28 Apr Leading engaged, productive teams while working remotely
Leading engaged and productive teams while WFH
As the coronavirus rages on and most countries enter their third month of social distancing, working from home – that once luxurious break from the daily commute – has now become the norm. While remote work was already relatively common in many industries, not every company or job role was prepared for the sudden transition to a fully remote workforce.
Having the right tech tools in place for your now-remote team is essential, but you also need a plan for keeping everyone engaged and focused on their work. Most families are now quarantined in their homes together, so employees are now facing more distractions than there might normally be. On top of that, your team may be feeling anxious about their health and safety, so it’s important for employers to be mindful of how those fears may impact productivity in the coming weeks and months.
We’ve put together the most important five things leaders can do to ensure their teams remain engaged and remain productive while working from home:
1. Divide work into super small, trackable goals
Creating small, trackable goals are good practice for general team productivity, but it becomes even more critical when you don’t get to collaborate in person. Get the leads together to identify your high and medium level goals. Then empower each team member to take on goals and expand each one down to a list of small tasks. All goals and tasks should be recorded in a place accessible by the whole team. Setting small goals are helpful in two ways. First, they clearly show what the team is working on, eliminating ambiguity between distributed team members. Second, they help the team recognize their accomplishments if they have multiple things to check off daily.
2. Schedule regular meetings
Because you no longer have the opportunity for a quick, friendly chat when you get into the office about what everyone is up to, regular ‘huddles’ help recreate this. Start each workday with a 20-15 minute ‘huddle’ where everyone gives a quick overview of their day ahead. This should include a list of tasks and goals they hope to accomplish for the week. You can also use this time for team updates and to check in on how everyone is feeling about the work. In addition to these daily huddles, it’s of course important to schedule one-on-one check ins with individual team members. These help to keep expectations aligned and ensure the momentum of team spirit is upheld.
3. Use collaborative technology and chat programs
While chat programs can be a major distraction, when it comes to remote workers, they are also hugely beneficial. Communications using chat programs such as Teams allow for faster and more casual conversations in-between than email and are also conducive to group discussions. Whether you use Teams, Slack, Skype, Google Hangout, or any of the other communication programs out there, chat makes it easy to keep in touch with people in and out of the office and bridges the physical distance when working remotely. Collaborative technology such as Microsoft Sharepoint and Google Drive are also hugely beneficial as they provide a secure place to collaborate and store information and files which can be easily accessed while working remotely.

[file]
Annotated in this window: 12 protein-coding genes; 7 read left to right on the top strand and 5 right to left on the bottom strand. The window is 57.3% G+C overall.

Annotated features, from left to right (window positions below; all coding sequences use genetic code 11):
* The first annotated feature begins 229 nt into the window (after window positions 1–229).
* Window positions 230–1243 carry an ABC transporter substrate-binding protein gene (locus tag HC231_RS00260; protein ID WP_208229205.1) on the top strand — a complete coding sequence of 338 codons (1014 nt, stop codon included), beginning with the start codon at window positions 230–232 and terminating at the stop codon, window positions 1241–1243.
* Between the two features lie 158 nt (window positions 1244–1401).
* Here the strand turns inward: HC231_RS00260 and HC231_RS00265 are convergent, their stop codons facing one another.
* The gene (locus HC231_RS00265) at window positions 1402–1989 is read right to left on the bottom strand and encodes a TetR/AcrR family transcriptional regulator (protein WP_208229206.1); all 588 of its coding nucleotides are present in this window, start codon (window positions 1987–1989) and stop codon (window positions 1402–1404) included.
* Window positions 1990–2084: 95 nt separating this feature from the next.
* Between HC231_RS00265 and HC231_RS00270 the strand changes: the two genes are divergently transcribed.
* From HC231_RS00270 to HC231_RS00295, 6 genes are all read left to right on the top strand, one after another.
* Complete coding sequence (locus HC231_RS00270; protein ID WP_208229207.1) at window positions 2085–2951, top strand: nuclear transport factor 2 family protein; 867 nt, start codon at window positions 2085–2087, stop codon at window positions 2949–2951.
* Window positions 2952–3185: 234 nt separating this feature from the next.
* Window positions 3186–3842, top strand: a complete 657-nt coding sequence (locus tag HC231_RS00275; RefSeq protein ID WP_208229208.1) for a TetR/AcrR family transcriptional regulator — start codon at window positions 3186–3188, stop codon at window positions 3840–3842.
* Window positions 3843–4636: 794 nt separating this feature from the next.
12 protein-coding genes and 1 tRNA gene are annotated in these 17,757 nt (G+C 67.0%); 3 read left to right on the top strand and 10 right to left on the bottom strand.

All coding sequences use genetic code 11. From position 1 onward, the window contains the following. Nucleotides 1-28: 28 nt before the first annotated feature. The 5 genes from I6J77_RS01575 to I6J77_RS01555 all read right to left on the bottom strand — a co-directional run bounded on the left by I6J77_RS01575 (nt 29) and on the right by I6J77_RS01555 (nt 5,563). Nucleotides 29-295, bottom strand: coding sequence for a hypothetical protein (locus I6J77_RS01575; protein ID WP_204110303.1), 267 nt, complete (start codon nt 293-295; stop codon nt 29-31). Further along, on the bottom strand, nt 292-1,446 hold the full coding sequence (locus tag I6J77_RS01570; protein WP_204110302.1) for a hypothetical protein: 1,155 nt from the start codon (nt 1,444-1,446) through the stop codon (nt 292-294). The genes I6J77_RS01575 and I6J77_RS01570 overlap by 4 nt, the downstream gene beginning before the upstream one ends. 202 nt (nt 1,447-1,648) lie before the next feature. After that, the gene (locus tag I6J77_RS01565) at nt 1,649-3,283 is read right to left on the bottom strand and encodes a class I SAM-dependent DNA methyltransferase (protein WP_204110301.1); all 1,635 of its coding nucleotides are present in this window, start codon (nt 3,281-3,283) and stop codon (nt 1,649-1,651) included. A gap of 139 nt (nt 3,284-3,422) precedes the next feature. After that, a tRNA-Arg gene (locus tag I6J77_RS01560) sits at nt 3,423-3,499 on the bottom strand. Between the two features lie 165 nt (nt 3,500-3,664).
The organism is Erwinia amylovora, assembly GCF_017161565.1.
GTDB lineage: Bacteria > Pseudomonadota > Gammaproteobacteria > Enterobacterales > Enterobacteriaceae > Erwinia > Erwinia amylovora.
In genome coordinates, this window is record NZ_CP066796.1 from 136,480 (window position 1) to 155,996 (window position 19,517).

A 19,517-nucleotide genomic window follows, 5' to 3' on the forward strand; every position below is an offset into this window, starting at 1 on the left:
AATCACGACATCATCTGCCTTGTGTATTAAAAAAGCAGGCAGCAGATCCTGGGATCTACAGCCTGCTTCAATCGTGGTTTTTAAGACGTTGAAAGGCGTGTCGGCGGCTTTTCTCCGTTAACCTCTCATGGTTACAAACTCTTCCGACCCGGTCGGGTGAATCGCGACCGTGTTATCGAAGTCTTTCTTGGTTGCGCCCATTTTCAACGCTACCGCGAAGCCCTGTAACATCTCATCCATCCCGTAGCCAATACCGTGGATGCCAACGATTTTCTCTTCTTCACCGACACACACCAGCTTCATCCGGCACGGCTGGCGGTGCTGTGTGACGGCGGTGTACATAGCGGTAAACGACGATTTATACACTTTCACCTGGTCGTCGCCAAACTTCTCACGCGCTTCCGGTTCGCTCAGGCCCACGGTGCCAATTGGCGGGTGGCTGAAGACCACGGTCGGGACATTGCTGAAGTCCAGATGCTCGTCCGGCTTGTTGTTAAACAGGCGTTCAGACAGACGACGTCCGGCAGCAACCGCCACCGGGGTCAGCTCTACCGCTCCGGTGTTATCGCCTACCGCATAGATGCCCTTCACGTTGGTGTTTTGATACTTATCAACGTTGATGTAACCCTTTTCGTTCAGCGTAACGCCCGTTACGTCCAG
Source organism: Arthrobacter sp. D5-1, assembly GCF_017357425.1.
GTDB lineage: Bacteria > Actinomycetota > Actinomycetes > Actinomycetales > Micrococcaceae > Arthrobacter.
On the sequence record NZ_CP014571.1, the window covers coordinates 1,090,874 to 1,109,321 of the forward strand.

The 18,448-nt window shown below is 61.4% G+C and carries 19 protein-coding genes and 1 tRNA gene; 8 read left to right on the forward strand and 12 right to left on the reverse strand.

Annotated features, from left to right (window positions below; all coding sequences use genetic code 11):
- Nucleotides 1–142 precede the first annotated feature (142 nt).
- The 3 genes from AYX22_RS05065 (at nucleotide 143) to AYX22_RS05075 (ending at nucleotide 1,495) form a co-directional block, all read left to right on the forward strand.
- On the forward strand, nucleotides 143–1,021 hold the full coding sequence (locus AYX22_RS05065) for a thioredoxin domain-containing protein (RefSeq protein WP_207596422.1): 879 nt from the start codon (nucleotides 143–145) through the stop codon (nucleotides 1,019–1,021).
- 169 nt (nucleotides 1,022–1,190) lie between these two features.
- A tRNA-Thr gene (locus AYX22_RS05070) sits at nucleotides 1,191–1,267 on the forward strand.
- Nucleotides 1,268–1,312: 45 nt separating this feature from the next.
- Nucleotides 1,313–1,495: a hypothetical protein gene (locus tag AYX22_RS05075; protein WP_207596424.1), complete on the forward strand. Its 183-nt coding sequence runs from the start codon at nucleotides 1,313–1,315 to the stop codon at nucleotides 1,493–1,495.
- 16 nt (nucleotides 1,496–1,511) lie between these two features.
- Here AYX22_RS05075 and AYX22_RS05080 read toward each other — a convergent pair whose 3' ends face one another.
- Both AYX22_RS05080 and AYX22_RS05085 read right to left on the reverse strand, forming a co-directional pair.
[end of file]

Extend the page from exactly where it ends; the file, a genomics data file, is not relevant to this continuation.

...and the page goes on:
4. Use your webcam and get everyone on video
With everyone working from home, there is a tendency for wardrobe standards to experience a significant drop off. Activewear and even pyjamas become the new work wardrobe as people really get into social distancing. This can have a negative impact on video meetings, with many people opting to switch off cameras. For meetings to be a success however it is important for everyone to turn on their cameras so you can get that face-to-face focus and much-needed social interaction. And don’t worry too much about “background noise” from the family — it can be a good thing. As the now famous BBC interview where a professor explaining South Korean politics was gate crashed by his children showed, the odd child-related distraction can engender a sense of shared experience and provide some light entertainment.
5. Two-way communication
The key to success as a fully remote team is consistent, transparent communication. It can mean the difference between your team feeling isolated and on the outer – or being fully engaged and productive. While working remotely, its crucial people are updated and that managers also seek out feedback. This is especially important as the coronavirus situation unfolds and changes. Leaders should ensure there are multiple ways to reach employees, including chat software, mobile applications and email. If in doubt, it is always better to err on the side of overcommunication. Emotions are high right now and your team is going to take some time to adjust to this change. Set up an employee engagement survey to understand the general mood within your remote workforce. Upon receiving feedback, you can act accordingly.
In conclusion, the strange times we are all living through present a dizzying array of challenges for us all. But rest assured that as a business leader – and thanks to modern technology – you can keep your people engaged and productive while WFH. This global pandemic will likely even bring about lasting and positive changes that can help your team remain engaged and productive in the long run.